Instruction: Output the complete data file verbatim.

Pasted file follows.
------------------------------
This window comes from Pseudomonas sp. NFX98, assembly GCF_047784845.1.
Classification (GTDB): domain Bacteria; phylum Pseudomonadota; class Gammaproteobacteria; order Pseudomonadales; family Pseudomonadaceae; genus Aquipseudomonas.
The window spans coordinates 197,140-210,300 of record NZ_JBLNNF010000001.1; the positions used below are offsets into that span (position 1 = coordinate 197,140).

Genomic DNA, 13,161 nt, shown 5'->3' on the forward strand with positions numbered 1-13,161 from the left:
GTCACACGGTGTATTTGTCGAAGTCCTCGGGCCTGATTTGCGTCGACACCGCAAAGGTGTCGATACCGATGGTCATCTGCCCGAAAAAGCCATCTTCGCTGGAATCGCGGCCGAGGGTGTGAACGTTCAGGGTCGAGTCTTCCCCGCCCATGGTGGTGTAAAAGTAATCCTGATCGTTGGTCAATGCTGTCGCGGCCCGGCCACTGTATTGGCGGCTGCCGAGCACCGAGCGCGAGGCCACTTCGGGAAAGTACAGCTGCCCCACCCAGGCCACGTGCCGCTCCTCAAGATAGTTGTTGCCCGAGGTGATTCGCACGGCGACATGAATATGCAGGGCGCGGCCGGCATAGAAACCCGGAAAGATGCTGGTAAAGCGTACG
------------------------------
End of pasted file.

This window comes from Pseudomonas sp. NFX98, assembly GCF_047784845.1.
Classification (GTDB): domain Bacteria; phylum Pseudomonadota; class Gammaproteobacteria; order Pseudomonadales; family Pseudomonadaceae; genus Aquipseudomonas.
The window spans coordinates 197,140-210,300 of record NZ_JBLNNF010000001.1; the positions used below are offsets into that span (position 1 = coordinate 197,140).

Genomic DNA, 13,161 nt, shown 5'->3' on the forward strand with positions numbered 1-13,161 from the left:
GTCACACGGTGTATTTGTCGAAGTCCTCGGGCCTGATTTGCGTCGACACCGCAAAGGTGTCGATACCGATGGTCATCTGCCCGAAAAAGCCATCTTCGCTGGAATCGCGGCCGAGGGTGTGAACGTTCAGGGTCGAGTCTTCCCCGCCCATGGTGGTGTAAAAGTAATCCTGATCGTTGGTCAATGCTGTCGCGGCCCGGCCACTGTATTGGCGGCTGCCGAGCACCGAGCGCGAGGCCACTTCGGGAAAGTACAGCTGCCCCACCCAGGCCACGTGCCGCTCCTCAAGATAGTTGTTGCCCGAGGTGATTCGCACGGCGACATGAATATGCAGGGCGCGGCCGGCATAGAAACCCGGAAAGATGCTGGTAAAGCGTACG